Gorbachev Wages the Good Fight Against WMDs

Email Print
FacebookTwitterShare

The
term statesman, in its positive sense, can be applied to only a
few current and former heads of state. One of them is Mikhail Gorbachev.

The
former Soviet president spoke out forcefully in London last week
at the kickoff of a new campaign called Come Clean. Launched by
Greenpeace, Britain’s Campaign for Nuclear Disarmament and other
non-governmental organizations, the campaign is designed to rid
the world of weapons of mass destruction. "If they exist, sooner
or later there will be disastrous consequences," he said. "It
is not enough to safeguard them. They must be abolished."

This
forthright repudiation of such weapons is not an afterthought for
the man who once ruled the world’s largest nation. Quite the contrary.
He began speaking out against nuclear dangers even before he assumed
the top leadership post in the Soviet Union and initiated the transformation
of his country into a relatively peaceful, democratic society. Addressing
the British parliament in December 1984, Gorbachev declared that
"the nuclear age inevitably dictates new political thinking.
Preventing nuclear war is the most burning issue for all people
on earth."

After
becoming Soviet party secretary in March 1985, Gorbachev stepped
up his attack upon nuclear weapons. Speaking to the French parliament
that October, he declared that, as there could be "no victors
in a nuclear war," the time had come "to stop the nuclear
arms race." Faced with the "self-destruction of the human
race," people had to "burn the black book of nuclear alchemy"
and make the 21st century a time "of life without fear of universal
death." In January 1986, Gorbachev unveiled a three-stage plan
to eliminate all nuclear weapons around the world by the year 2000.

As
these elements of such thinking were put into place, Eduard Shevardnadze,
the new Soviet foreign minister, exulted. Henceforth, he wrote,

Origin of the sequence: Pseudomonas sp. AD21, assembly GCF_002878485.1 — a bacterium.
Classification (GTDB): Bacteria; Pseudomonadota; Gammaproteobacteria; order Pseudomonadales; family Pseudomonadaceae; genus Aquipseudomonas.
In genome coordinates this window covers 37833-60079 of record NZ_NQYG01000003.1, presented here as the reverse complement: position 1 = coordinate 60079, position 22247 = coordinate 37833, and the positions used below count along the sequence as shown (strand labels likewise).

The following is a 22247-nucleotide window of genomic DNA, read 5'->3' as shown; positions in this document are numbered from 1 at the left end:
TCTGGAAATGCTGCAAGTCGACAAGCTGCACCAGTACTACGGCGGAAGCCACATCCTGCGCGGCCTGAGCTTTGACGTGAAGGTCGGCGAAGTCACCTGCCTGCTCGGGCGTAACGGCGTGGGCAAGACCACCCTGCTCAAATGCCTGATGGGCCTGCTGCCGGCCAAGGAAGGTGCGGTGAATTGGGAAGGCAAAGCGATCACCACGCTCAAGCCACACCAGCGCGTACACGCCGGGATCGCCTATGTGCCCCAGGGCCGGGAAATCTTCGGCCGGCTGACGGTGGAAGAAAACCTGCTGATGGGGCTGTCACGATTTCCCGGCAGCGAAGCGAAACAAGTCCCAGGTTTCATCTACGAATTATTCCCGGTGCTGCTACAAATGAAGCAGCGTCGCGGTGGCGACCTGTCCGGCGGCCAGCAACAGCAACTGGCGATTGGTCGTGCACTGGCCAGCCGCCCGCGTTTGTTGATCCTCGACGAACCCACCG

Soviet security would be "gained not by the highest possible
level of strategic parity, but the lowest possible level,"
with "nuclear and other weapons of mass destruction … removed
from the equation." The world was well on its way to the INF
treaty, the START I treaty, and the end of the Cold War.

American
conservatives, of course, have dished up a very different version
of events. In it, Gorbachev and other courageous Soviet reformers
are simply airbrushed out of the picture. Instead, the Reagan administration’s
military buildup is said to have overawed Soviet bureaucrats and
"won" the Cold War.

But
this triumphalist interpretation has nothing behind it but the self-interest
of U.S. officials. None of the Soviet leaders of the time have given
it any credit whatsoever. Gorbachev himself shrugged off the idea
of Soviet capitulation to U.S. power as American political campaign
rhetoric, but added: "If this idea is serious, then it is a
very big delusion."

What
did move Gorbachev to take his antinuclear stand was the critical
perspective on nuclear weapons advanced by the mass nuclear disarmament
campaign of the era. Meeting frequently with leaders of this campaign,
he adopted their ideas, their rhetoric and their proposals.

"The
new thinking," he said, "absorbed the conclusions and
demands of … the public and … of the movements of physicians,
scientists and ecologists, and of various antiwar organizations."

Although
President Reagan also deserves credit for fostering nuclear disarmament
and the end of the Cold War, it is not for his dangerous and expensive
weapons systems. As Colin Powell observed, what Reagan contributed
was "the vision and flexibility, lacking in many knee-jerk
Cold Warriors, to recognize that Gorbachev was a new man in a new
age offering new opportunities for peace."

Gorbachev’s
sincerity in seeking nuclear disarmament is further exemplified
by his activities since leaving public office in 1991. Time and
again, he has spoken out against the dangers of nuclear weapons.
In January 1998, he joined an array of other former national leaders
who signed an appeal for nuclear abolition.

It
is sad to see how far the U.S. government has strayed from that
vision. Although the Bush administration talks about the danger
of WMDs, they are only the WMDs of other nations. It has no plan
for comprehensive nuclear disarmament. Furthermore, it has withdrawn
from the ABM treaty, rejected the Comprehensive Test Ban Treaty
and is currently promoting legislation to build new nuclear weapons.

What
this nation badly needs is a farsighted statesman like Mikhail Gorbachev.

October
2, 2004

Lawrence
S. Wittner [send him mail]
is Professor of History at the State University of New York/Albany.
His latest book is Toward
Nuclear Abolition: A History of the World Nuclear Disarmament Movement,
1971 to the Present
(Stanford University Press). This article
originally appeared in the Albany
(NY) Times-Union
. Reprinted with permission of the author.

Email Print
FacebookTwitterShare